Business Leaders, mind these 5 pitfalls when it comes to your Corporate Communications

Over the years, while working as a communicator for multiple industries, I have learnt a great deal from the heads of organisations, who usually tend to be good communicators— it is one of the skills that gets them there. But then there also are some common pitfalls which many companies are prone to when it comes to dealing with their Corporate Communications department. What I have summarised below are some of the most prominent ones, which can easily be avoided by business leaders just by being aware of them. Hope you will find this checklist useful. In no particular order:

Assigning Communications tasks instead of sharing organizational priorities

Too often, and quite inadvertently, Executives resort to giving their Communications department direct communication tasks such as ‘I want a new Facebook page’ or ‘let’s start a monthly newsletter’, or ‘write a press release for this new launch’. This may be a common, or even the default, way of working with creative professionals in many companies but it is certainly not the best.

Want your communications team to get fired up about their work and come up with their most creative ideas? Tell them your organizational goals instead and let THEM come up with the communication plan to help meet them. This ensures the communications strategy is always aligned with that of the organization and the results are relevant to what you want to achieve. This gives your corp comm manager ownership of their decision and ultimately better engagement. Giving them communication tasks undermines their capability to process management issues and deprives you from fully benefitting from their experience.

Bringing in the communications team too late

Communicators are often brought in to the picture just to do the execution of a message. For instance, after a decision has been taken and it is time to put it in an email to all staff; or when the product is nearly ready to hit the market and its advertising plan needs to be chalked out. This is akin to getting a painter after the house has been built to whitewash the walls and make the place look pretty. Instead, consider them like an engineer who works with the architect.

All decisions you take are meant to add value —to your customers, shareholders and employees. In order for this added value to benefit your bottom line, it must be clearly understood and accepted by the stakeholders. For it to reach them and be understood, it must be clearly communicated. Actions often backfire not because they were bad decisions, but because they were badly conveyed or poorly understood. Get your Communications Director in the board room early enough to benefit from synergy.

Hiring people who are interested rather than people who are qualified

Communication involves creativity, and many people get attracted towards it because of the allure of working in a creative field as opposed to other departments that seem mundane in comparison. Therefore, a lot of people can be found interested in moving to this department. On top of that, this field has a low entry barrier—It is not difficult for people to write decent text or to start a Facebook page. Even launching a website has become relatively easy these days. The low entry barrier coupled with people’s interest results in people who take up this work and even make a good start. I have known of Marketing Managers who want to move to corporate communications because they now want to ‘take it easy’! No wonder then, many of them often fail to rise above the average.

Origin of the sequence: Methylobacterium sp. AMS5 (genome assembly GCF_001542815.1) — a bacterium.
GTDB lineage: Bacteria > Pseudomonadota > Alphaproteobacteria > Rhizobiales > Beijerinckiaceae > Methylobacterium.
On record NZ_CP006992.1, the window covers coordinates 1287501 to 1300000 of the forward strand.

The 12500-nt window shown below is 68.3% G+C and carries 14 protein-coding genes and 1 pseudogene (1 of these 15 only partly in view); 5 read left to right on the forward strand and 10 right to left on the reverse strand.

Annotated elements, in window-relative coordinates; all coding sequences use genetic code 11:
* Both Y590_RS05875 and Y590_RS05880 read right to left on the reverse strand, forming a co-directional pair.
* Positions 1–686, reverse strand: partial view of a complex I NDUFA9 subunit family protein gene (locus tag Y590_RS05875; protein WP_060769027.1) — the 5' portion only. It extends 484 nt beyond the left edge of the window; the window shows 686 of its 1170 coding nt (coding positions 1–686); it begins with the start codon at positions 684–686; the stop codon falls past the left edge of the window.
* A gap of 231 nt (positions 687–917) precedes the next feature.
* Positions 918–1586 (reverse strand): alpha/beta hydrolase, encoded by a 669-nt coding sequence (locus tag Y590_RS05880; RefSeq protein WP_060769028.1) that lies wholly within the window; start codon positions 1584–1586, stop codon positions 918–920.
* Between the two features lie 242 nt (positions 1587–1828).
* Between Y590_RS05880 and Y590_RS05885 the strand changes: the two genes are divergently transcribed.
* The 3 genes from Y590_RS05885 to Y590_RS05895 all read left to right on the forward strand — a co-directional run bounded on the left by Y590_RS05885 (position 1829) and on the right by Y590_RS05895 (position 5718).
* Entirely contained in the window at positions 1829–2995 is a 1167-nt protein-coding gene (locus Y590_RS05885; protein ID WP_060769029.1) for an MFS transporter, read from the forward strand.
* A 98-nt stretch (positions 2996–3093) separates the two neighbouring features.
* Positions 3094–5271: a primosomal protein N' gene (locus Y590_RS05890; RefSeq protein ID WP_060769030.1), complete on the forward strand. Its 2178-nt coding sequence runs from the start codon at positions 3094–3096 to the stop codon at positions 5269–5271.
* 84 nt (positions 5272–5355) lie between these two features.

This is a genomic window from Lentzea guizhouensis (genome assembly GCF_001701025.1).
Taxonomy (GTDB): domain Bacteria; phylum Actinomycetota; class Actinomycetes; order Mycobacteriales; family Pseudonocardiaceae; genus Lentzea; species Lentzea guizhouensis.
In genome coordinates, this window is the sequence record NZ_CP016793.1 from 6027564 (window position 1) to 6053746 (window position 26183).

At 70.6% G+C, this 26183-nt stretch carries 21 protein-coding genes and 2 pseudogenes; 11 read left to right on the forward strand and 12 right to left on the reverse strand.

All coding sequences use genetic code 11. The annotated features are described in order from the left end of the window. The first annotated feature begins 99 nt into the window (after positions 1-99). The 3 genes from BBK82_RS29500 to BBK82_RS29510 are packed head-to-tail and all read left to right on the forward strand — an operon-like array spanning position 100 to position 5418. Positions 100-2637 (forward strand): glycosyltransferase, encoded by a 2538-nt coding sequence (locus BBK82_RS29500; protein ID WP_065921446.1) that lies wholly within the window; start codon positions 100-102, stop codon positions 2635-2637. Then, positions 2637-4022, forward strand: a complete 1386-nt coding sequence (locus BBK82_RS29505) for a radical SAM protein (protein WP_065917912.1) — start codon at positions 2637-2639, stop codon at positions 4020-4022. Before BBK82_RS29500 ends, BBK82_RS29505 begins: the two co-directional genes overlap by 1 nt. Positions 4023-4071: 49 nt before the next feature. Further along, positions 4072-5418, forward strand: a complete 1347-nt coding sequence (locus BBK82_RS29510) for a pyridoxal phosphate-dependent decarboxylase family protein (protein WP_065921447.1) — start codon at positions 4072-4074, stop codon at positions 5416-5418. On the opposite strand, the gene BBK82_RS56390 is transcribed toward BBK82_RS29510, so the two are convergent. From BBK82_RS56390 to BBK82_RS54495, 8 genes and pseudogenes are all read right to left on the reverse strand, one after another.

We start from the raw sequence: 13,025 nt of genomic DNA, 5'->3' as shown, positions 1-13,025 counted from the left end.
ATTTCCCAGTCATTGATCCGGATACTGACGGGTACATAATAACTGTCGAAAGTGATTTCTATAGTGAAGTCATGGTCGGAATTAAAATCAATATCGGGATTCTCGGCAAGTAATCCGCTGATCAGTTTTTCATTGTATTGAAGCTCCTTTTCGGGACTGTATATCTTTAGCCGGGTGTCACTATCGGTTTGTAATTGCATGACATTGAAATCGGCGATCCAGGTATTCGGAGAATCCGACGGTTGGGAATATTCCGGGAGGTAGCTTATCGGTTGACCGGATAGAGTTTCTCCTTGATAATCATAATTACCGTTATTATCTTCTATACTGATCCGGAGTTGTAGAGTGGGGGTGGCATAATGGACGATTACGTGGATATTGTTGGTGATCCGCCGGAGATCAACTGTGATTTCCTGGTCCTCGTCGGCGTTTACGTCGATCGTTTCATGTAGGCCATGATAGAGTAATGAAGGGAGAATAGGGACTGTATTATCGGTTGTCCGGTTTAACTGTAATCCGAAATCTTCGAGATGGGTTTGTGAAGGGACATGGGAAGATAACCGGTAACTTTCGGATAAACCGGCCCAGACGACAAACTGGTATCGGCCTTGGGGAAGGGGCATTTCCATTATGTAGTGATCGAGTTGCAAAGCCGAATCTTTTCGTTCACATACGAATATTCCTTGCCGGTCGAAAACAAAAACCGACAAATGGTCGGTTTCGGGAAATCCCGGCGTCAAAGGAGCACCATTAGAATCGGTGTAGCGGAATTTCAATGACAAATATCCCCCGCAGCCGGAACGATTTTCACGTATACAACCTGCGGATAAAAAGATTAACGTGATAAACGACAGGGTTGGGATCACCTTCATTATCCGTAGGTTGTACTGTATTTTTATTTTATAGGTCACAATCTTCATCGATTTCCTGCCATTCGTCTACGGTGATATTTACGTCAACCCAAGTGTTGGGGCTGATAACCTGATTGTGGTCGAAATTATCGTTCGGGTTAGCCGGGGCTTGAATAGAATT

Your communications officer has to be able to think technically and strategically, analyse data, talk to the techies, and have the knack of working with creative professionals. As far as personality traits are concerned, for best results, look for people who take it seriously and are ready to dedicate their careers to this work.

Confusing communication skills with writing skills

Agreed, good communications is virtually impossible without good writing. But good writing does not always equate good communications. The work of communications also includes visuals and interactive elements, and extends to taking your content to the right audience at the right time through the right channel, measuring response and evaluating the change as a result of it.

A person whose main skill is writing may be good at capturing abstract concepts into words, but unless they are genuinely interested in connecting with people and ensuring people get to know what they need to know and when they need to know, they will fail as a communicator.

Aligning Corporate Communications ONLY with HR and Marketing

One of the main aims of internal communications is employee engagement and in this sense, closely related with HR. Its association with Marketing department also comes naturally, because there can be an overlap between marketing communications and internal communications. What many companies miss is the alignment of communications with operations, among others.

Communications can play a vital role in improving efficiency of processes through effective flow of information within and between departments. The Operations department therefore can benefit tremendously by keeping Communications department in the loop of their thinking.

It is also important for it to be in touch with the IT department touch because all communication relies on technology. Any decision about changes in the IT infrastructure that may impact say, the intranet or the email backbone should be run past the communications department.